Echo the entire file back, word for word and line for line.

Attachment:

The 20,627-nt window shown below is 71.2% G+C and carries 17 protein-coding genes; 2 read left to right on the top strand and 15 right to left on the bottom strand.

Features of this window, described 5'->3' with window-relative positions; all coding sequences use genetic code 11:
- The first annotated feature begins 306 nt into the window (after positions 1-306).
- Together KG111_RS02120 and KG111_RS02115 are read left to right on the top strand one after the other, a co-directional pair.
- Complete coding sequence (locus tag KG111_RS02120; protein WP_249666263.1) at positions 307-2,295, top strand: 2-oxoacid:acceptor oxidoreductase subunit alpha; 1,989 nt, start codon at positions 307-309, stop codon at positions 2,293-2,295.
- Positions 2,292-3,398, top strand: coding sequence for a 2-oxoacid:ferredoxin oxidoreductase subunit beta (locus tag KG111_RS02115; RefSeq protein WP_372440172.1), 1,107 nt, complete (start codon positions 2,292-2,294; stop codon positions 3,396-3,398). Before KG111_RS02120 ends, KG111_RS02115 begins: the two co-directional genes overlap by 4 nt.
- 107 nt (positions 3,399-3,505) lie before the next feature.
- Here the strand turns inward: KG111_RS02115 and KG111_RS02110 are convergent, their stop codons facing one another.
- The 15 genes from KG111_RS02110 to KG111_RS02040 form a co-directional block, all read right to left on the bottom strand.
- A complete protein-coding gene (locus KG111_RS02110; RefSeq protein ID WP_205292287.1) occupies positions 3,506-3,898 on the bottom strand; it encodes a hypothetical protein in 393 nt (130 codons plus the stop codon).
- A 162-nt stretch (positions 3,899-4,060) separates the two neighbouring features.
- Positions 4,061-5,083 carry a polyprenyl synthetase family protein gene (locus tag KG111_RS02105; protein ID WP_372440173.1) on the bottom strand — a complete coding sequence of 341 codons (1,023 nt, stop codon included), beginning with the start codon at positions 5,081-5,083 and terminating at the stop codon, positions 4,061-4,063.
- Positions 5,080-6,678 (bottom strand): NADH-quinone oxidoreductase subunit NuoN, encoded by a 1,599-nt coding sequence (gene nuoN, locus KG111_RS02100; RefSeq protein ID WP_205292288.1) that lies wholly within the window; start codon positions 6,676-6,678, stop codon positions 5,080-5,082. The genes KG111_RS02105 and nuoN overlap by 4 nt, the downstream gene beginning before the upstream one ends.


The 20,627-nt window shown below is 71.2% G+C and carries 17 protein-coding genes; 2 read left to right on the top strand and 15 right to left on the bottom strand.

Features of this window, described 5'->3' with window-relative positions; all coding sequences use genetic code 11:
- The first annotated feature begins 306 nt into the window (after positions 1-306).
- Together KG111_RS02120 and KG111_RS02115 are read left to right on the top strand one after the other, a co-directional pair.
- Complete coding sequence (locus tag KG111_RS02120; protein WP_249666263.1) at positions 307-2,295, top strand: 2-oxoacid:acceptor oxidoreductase subunit alpha; 1,989 nt, start codon at positions 307-309, stop codon at positions 2,293-2,295.
- Positions 2,292-3,398, top strand: coding sequence for a 2-oxoacid:ferredoxin oxidoreductase subunit beta (locus tag KG111_RS02115; RefSeq protein WP_372440172.1), 1,107 nt, complete (start codon positions 2,292-2,294; stop codon positions 3,396-3,398). Before KG111_RS02120 ends, KG111_RS02115 begins: the two co-directional genes overlap by 4 nt.
- 107 nt (positions 3,399-3,505) lie before the next feature.
- Here the strand turns inward: KG111_RS02115 and KG111_RS02110 are convergent, their stop codons facing one another.
- The 15 genes from KG111_RS02110 to KG111_RS02040 form a co-directional block, all read right to left on the bottom strand.
- A complete protein-coding gene (locus KG111_RS02110; RefSeq protein ID WP_205292287.1) occupies positions 3,506-3,898 on the bottom strand; it encodes a hypothetical protein in 393 nt (130 codons plus the stop codon).
- A 162-nt stretch (positions 3,899-4,060) separates the two neighbouring features.
- Positions 4,061-5,083 carry a polyprenyl synthetase family protein gene (locus tag KG111_RS02105; protein ID WP_372440173.1) on the bottom strand — a complete coding sequence of 341 codons (1,023 nt, stop codon included), beginning with the start codon at positions 5,081-5,083 and terminating at the stop codon, positions 4,061-4,063.
- Positions 5,080-6,678 (bottom strand): NADH-quinone oxidoreductase subunit NuoN, encoded by a 1,599-nt coding sequence (gene nuoN, locus KG111_RS02100; RefSeq protein ID WP_205292288.1) that lies wholly within the window; start codon positions 6,676-6,678, stop codon positions 5,080-5,082. The genes KG111_RS02105 and nuoN overlap by 4 nt, the downstream gene beginning before the upstream one ends.